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A question often raised among Gujarati NRIs at parties and elsewhere is:  How to preserve the Gujrati culture if children don’t learn the language of their parents and grandparents?  The obvious reason children don’t speak Gujrati, much less read or write, is that adults don’t speak the language at home.  Sadly, this is true among the well educated families in India as well.  It is the same everywhere: in colleges and universities, at public gatherings, as well as in conversations with friends and acauaitances. Pick up any issue of Chitralekha, a widely circulated Gujarati magazine and you will see in it a language that is an easy mixture of Gujarati and English with English words sprinkled almost every other sentence. There is even a name for this new language--Gujlish. It is prevalent all over TV and radio programs and in print media.  Listen, for example, the popular Gujarati radio show by RJ Devaki just for a few minutes and you will hear conversations that are in half Gujarati and half English and sometimes mostly in English while her audience consists mostly of Gujaratis.

We have a country in which English still predominates in our professional lives long after the British left India some seventy five years ago.  Our constitution is written in English.  We do most of our work at the Federal level in English.  High court lawyers as well as our parliamentarians exhort each other in English.  Our best newspapers are printed in English.  Our best professional books are written in English. Most of our higher education is in English.  Our major corporations do their business in English.  It is imperative that a candidate be fluent in English to secure a high paying corporate job. The same would be true of any of the senior civil service jobs.  All this English predominance necessitates that parents send their children to English medium schools to improve their employment prospects and social standing.  Gujarati medium schools are surely there in villages and small towns, but they are almost non-existent in major cities like Mumbai that was once a bustling center of Gujarati education, language and literature. Now, it is not that uncommon to find Gujarati children in major cities who would be unable to read or write Gujarati because they have had their education in English medium schools.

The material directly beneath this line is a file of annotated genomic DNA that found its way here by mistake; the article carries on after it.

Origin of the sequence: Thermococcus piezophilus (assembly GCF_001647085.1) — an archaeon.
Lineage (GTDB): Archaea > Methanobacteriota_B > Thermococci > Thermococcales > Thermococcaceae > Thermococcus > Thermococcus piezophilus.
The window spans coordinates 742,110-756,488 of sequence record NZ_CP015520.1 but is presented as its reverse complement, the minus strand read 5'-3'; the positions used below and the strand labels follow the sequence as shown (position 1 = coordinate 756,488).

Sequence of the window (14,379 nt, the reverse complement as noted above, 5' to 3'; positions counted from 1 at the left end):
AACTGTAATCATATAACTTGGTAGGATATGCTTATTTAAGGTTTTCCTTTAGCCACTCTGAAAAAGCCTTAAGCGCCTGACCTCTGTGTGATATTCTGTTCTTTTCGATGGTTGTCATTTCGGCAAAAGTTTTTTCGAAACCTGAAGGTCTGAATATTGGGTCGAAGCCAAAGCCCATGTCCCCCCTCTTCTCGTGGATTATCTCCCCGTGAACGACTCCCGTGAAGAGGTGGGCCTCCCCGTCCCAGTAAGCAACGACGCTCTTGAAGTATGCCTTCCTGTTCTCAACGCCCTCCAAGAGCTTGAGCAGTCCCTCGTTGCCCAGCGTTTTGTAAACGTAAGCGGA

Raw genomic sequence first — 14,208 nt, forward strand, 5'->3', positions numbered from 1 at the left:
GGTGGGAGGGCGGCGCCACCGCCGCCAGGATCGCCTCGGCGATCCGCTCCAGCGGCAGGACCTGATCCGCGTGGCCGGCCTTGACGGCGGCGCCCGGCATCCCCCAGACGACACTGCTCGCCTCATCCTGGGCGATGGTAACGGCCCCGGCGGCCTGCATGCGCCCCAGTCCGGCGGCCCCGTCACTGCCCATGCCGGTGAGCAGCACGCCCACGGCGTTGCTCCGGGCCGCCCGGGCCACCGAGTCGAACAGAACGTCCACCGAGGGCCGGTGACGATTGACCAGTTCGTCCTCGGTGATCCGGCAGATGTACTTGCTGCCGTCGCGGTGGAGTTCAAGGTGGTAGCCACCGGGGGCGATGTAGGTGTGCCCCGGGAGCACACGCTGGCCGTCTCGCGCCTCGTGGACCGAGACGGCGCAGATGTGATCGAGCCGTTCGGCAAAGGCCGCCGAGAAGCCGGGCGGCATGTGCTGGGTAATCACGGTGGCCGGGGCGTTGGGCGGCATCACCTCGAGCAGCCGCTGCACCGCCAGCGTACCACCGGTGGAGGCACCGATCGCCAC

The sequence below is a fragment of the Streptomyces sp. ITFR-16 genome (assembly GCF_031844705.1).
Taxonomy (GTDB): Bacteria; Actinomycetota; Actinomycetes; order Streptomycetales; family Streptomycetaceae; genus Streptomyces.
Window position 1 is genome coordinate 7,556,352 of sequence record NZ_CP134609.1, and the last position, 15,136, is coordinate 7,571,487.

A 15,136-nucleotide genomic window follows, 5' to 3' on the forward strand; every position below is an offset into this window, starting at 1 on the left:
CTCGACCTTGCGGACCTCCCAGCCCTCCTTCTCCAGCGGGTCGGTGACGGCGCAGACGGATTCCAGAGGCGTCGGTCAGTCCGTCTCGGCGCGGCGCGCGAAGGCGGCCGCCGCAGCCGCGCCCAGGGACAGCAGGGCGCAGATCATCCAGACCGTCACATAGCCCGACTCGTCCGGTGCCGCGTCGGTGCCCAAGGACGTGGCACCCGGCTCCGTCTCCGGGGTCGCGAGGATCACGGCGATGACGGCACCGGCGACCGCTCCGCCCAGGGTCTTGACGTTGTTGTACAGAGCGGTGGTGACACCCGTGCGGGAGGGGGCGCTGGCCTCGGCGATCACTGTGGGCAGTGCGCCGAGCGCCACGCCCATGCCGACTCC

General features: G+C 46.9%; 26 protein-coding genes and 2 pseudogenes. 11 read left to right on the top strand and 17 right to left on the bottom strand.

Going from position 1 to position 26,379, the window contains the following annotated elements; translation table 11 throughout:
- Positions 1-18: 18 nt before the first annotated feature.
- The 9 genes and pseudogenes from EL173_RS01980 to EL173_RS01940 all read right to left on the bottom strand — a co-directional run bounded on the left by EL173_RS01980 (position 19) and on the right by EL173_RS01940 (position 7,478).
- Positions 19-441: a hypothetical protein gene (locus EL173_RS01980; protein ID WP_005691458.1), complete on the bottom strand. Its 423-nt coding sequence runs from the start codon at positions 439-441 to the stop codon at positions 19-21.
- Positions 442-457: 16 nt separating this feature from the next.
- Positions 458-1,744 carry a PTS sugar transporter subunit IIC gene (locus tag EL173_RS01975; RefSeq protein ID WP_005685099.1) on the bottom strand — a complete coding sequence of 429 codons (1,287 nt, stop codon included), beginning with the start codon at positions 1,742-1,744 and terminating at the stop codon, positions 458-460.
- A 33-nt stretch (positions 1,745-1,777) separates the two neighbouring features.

If Gujarati language has eroded in Gujarat itself, why should it be any different in the UK, USA, Canada and Australia where Gujaratis have migrated over the past half century or more?  In these countries, children are surrounded by English which has become their first language.  It is what they hear when they watch their TV shows or play in the neighborhoods and what they are taught in schools and colleges.  English is what they read, write and speak as they move into a world beyond their homes.  It is unrealistic to expect them to be conversant with  Gujarati which for all practical purposes is a foreign language to them much like French or Italian.  Any forced attempt to impose Gujarati on them would be counterproductive. Even if they were to speak Gujarati at home imitating their elders, their rudimentary familiarity of the language will surely evoperate once they leave home and start their own families.

That is not to say that they should not learn Gujarati, a language of their parents and grandparents, if they do so voluntarily.  Indeed, a few selected American universities do teach Gujarati as a foreign language and a limited number of Gujarati students enroll in them.  Similarly, Gujarati Literary Academy of North America and Gujarati Sahitya Academy in the UK are doing admirable work to preserve Gujarati language and literature.  Gujrarati journals such as Opinion in the UK and Gurjari in the U.S. heroically provide a platform for Diaspora Gujarati writing.  Further, several radio and TV channels broadcast their programs in Gujarati in these countries as well as in Australia that work hard to keep the language alive thousands of miles away from home.  These and other valiant efforts, however, are limited in their scope.  They cater primarily to the first generation immigrants and should not be viewed as a panacea for the preservation of Gujarati culture and way of life abroad.